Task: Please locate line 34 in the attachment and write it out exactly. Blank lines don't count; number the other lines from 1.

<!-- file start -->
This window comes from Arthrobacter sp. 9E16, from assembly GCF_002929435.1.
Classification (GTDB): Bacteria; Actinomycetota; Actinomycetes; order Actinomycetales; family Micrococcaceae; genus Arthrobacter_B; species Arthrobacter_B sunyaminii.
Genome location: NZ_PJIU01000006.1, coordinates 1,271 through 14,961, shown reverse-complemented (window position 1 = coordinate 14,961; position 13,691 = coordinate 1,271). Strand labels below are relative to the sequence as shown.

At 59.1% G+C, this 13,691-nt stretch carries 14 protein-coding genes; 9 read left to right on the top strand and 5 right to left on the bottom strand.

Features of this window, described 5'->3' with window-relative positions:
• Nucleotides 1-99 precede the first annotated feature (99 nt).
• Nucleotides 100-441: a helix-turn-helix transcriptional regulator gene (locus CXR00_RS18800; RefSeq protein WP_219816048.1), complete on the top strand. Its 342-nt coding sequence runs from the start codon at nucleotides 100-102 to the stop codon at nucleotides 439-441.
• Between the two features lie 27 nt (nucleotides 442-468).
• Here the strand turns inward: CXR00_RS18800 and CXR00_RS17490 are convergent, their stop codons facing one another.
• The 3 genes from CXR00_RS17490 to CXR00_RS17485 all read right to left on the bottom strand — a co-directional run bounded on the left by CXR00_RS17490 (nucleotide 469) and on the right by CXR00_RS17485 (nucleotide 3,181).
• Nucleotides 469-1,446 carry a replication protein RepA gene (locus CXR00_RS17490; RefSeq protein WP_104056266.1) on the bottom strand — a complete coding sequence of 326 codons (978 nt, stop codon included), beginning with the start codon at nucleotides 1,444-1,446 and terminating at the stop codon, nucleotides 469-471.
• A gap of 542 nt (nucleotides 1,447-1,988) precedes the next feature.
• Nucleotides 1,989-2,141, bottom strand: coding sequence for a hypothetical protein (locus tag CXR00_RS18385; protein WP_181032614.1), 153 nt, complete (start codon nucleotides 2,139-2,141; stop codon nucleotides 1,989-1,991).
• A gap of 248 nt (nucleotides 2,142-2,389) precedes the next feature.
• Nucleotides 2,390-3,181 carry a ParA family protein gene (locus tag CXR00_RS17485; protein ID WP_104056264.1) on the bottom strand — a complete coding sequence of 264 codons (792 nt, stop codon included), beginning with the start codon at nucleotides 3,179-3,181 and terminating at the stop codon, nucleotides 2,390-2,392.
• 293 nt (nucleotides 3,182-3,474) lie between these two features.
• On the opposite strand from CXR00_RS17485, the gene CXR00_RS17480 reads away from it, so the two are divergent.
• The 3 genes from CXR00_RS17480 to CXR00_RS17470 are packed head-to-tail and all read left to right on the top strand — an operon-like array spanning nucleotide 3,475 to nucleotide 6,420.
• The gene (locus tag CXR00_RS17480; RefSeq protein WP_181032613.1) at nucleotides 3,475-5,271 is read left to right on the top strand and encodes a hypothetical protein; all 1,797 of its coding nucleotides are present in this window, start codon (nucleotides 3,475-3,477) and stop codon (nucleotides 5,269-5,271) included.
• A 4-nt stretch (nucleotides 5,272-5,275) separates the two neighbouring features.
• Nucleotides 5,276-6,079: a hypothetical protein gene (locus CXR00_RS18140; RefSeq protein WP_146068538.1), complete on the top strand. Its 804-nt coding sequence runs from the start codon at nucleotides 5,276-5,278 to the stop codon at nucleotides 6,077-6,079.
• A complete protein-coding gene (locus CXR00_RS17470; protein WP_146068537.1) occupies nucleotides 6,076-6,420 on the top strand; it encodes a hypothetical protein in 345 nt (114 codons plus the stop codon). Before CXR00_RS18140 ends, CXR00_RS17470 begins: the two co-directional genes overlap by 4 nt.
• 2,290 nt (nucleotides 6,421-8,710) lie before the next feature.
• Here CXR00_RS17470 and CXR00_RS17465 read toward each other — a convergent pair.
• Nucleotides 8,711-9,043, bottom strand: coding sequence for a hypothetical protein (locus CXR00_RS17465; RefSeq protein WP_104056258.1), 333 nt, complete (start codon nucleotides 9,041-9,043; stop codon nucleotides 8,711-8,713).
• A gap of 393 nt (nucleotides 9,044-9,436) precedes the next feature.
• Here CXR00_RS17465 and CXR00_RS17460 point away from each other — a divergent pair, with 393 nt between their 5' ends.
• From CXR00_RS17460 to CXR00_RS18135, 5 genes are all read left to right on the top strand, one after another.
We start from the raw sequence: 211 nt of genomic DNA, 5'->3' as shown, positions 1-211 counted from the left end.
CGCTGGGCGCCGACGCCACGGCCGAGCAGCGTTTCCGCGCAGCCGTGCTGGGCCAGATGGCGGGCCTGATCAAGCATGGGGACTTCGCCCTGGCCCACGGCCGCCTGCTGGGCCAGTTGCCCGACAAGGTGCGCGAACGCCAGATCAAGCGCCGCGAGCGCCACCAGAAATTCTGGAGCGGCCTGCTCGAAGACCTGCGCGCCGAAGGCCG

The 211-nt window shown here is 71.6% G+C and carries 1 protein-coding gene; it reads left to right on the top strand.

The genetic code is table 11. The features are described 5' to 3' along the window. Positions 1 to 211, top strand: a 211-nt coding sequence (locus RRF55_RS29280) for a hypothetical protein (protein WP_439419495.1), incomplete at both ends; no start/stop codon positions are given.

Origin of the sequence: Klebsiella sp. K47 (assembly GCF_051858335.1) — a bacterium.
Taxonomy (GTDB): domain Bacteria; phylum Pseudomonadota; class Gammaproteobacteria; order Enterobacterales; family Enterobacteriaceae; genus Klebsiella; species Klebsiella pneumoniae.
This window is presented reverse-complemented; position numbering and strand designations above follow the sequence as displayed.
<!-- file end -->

Taxonomy (GTDB): domain Bacteria; phylum Pseudomonadota; class Gammaproteobacteria; order Enterobacterales; family Enterobacteriaceae; genus Klebsiella; species Klebsiella pneumoniae.